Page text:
The EPO is well equipped for this challenge in my opinion.

    1. Same as for vaccinated/unvaccinated, the language regime has created discrimination among European companies and citizens.

      Despite the language discrimination principle in the Charter of Fundamental Rights, the CJEU found that this was indeed discrimination, but that it was “acceptable”, all of that in one line.

      Now the question is whether the ECHR will arrive at the same conclusion.

    2. As long as the only authentic text will be the one in which the patent has been granted, translations, automatic or not, will be of little use.

      Even the boards of appeal of the EPO only accept a “human” translation when the translation is source of conflict between the parties. Only sworn translations are acceptable, and those have a price.

      Why should it be different before the UPC?

  5. The last publication on the UPC warrants some comments.

    Renewal fees

    To claim that the renewal fees for a UP are cheaper than for a European Patent is only valid when a patent is validated in all contracting states of the UPCA. The number of average validations for a European patent lies around 5-7. For the contracting states of the UP/UPC system, it is even lower, i.e. 3-5. It is only when comparing apples and pears that it is possible to claim that the renewal fees are lower for a UP.

    Very few industries validate in all EPC or at least in a majority of contracting states. May be the pharmaceutical industry, but other industries can afford to be much more selective.

    The level of renewal fees has also not been adapted when the UK left the UP/UPC system. It is thus not correct to simply refer to “four of the most frequently validated EP states” as one of them has refused the participation to the UP/UPC system.


    It still remains to be seen whether the mandatory translations required when requesting a patent with unitary effect are in accordance with the London Agreement on translations under Art 65 EPC.

    According to the London Protocol, states which have an official language in common with one of the official languages of the EPO have waived any translation requirement: Germany, France, Luxembourg and Belgium. Why a translation is then due for those countries when a UP is requested, is difficult to understand.

    Some require the claims to be translated: for the time being, Denmark (Danish), Finland (Finnish), Latvia (Latvian), Lithuania (Lithuanian), Netherlands (Dutch), Slovenia (Slovenian), Sweden ( Swedish).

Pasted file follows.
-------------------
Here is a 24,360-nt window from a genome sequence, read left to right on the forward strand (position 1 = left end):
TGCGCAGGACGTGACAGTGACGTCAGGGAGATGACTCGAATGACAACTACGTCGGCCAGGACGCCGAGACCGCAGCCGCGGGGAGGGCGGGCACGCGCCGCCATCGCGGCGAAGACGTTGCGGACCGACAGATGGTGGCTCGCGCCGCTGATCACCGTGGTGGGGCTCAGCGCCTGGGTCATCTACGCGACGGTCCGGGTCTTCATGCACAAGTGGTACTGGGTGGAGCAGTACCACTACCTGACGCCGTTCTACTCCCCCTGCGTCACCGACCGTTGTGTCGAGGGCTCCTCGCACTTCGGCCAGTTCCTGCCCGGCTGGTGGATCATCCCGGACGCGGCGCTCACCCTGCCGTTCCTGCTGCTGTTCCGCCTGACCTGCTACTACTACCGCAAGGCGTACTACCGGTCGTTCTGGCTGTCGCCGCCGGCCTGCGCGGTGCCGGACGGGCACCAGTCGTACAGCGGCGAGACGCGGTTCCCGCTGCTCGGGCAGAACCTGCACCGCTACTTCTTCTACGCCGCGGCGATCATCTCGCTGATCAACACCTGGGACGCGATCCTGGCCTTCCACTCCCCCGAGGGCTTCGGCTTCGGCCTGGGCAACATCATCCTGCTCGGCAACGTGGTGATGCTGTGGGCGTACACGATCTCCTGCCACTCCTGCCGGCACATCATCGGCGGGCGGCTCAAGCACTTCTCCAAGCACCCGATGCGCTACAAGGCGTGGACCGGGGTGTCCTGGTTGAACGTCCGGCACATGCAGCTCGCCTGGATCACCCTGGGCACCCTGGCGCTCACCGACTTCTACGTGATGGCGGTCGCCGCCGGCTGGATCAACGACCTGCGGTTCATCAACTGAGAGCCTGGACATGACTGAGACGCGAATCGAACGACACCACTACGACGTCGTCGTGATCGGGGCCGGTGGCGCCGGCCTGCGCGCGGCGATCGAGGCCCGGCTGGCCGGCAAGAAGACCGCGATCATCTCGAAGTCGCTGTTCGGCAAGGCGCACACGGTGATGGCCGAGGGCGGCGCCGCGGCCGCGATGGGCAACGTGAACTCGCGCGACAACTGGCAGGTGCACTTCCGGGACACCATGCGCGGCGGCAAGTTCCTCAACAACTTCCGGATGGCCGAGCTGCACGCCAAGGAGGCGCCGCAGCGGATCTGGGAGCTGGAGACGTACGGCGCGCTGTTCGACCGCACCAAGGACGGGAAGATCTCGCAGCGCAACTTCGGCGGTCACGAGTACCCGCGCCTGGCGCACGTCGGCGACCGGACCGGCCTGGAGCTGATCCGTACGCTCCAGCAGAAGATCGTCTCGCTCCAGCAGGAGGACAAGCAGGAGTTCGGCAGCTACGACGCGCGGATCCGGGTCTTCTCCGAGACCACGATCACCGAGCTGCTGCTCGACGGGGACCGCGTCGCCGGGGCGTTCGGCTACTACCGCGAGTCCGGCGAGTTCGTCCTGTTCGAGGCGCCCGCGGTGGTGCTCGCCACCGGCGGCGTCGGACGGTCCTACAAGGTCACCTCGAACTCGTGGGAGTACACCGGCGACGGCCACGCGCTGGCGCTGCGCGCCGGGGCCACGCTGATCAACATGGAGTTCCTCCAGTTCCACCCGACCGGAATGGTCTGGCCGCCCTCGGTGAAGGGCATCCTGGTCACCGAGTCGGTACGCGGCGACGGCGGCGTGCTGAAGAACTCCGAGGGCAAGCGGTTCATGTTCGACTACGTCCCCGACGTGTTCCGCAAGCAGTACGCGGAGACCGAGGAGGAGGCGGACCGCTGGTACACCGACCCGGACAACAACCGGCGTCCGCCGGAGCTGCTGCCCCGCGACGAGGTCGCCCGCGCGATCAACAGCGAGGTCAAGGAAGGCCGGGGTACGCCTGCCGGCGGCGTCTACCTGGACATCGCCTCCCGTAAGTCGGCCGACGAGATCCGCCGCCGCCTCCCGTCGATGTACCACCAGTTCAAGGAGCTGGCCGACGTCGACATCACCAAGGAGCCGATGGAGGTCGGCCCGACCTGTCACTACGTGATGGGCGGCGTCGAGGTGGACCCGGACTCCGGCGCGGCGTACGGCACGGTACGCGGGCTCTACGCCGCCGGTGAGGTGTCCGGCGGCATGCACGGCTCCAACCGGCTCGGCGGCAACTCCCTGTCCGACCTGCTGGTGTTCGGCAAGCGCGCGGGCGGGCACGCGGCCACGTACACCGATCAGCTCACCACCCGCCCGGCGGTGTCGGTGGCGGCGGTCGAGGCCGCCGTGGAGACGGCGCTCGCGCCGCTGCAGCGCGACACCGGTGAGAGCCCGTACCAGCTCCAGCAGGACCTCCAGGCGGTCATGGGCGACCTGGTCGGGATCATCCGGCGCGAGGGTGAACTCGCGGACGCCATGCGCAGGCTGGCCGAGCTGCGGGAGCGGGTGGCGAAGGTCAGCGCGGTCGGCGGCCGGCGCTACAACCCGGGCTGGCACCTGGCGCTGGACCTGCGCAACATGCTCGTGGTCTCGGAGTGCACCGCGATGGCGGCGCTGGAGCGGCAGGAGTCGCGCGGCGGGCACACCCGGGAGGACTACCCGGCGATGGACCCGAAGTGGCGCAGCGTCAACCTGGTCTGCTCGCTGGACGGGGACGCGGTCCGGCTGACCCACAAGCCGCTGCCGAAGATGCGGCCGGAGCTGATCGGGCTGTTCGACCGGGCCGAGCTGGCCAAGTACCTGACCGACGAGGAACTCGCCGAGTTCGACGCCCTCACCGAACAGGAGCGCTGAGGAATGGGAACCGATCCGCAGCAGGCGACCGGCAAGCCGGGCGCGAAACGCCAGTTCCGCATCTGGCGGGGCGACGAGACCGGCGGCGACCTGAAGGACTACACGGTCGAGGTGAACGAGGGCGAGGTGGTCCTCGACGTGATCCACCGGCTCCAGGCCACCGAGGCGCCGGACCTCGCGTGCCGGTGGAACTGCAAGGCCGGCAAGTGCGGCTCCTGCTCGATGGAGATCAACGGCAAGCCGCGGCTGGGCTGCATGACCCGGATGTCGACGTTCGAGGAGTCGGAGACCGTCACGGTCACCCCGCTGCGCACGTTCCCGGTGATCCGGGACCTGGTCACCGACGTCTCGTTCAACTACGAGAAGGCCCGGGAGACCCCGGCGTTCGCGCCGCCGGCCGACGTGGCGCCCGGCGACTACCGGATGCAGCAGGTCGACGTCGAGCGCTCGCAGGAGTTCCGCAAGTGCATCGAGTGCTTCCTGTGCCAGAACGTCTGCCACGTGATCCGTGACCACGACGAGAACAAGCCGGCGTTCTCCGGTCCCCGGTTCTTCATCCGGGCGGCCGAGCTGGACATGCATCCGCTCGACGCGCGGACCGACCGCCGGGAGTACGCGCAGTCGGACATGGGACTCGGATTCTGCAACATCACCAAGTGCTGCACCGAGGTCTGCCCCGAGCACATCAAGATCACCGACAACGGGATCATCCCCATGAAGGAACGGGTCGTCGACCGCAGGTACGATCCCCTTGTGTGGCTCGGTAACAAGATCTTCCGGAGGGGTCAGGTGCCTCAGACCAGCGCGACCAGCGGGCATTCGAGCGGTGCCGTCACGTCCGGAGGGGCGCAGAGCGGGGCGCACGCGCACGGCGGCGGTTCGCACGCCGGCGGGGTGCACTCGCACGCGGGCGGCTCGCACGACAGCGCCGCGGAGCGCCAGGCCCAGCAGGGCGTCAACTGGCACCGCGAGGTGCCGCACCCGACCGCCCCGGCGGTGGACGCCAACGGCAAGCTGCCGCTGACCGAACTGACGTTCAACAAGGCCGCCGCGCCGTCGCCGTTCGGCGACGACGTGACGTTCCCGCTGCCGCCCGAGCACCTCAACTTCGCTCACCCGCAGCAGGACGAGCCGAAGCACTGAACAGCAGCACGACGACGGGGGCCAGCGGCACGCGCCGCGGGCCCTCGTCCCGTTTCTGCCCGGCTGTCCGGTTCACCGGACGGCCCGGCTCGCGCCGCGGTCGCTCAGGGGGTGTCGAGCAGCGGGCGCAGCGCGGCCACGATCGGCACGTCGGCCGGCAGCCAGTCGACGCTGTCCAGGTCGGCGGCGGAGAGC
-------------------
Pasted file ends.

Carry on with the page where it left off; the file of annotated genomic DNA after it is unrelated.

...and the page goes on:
Some require an English translation of the description or a translation in a national official language: Denmark, Finland, The Netherlands, and Sweden.

    We all know, and this is the reason d’être of the London Agreement, that the translations under Art 65 are not consulted. Why bring them in again? It is to be expected that they will never be read as the only authentic text is the one in which the EP has been granted.

    Procedural Fees

    That the procedural fees might be higher in Germany is not a surprise as they are certainly amongst the highest in Europe. On the other hand, why is the fee for infringement (11 000 €) much less than the fee for nullity (20 000 €)? Is the fee level there to give an advantage to proprietors? Why this discrepancy?


    Why has the opt-out been made so complicated? One could suspect that it was necessary to trap patent owners so that they cannot escape the UPC. In German, I would call it “Labour Procurement Measure” (ABM in the original).

    SMEs and Mr Grabinski’s post

    That “the Unitary Patent is especially interesting for businesses who seek widespread patent coverage for their inventions” is a euphemism.

    As far as SMEs and Mr Grabinski’s post are concerned, please look at my comments on this blog:

    There is nothing to add.

  6. DXThomas relies on a vague assumption “3-5”. A more precise value has been published by the EPO from the validation data. The EPO prefers 2018 as most recent year over 2019 or 2020 “which do not fully reflect yet the validations of the Member States with no maintenance fees in the first years (AT, IT, PT, NL)”
    – Average validations in 2011 for 25 MS: 3.8 MS
    – Average validations in 2018 for 25 MS: 3.4 MS

  7. ps: the renewal fees may not have been adapted when the UK left the EU, but they have not been indexed either since 2015.

    1. Thanks for giving better figures of validations.

      Where did you find the better figures?

      Are the 25 MS all the member states of the EU?

      Thanks for your reply

Comments are closed.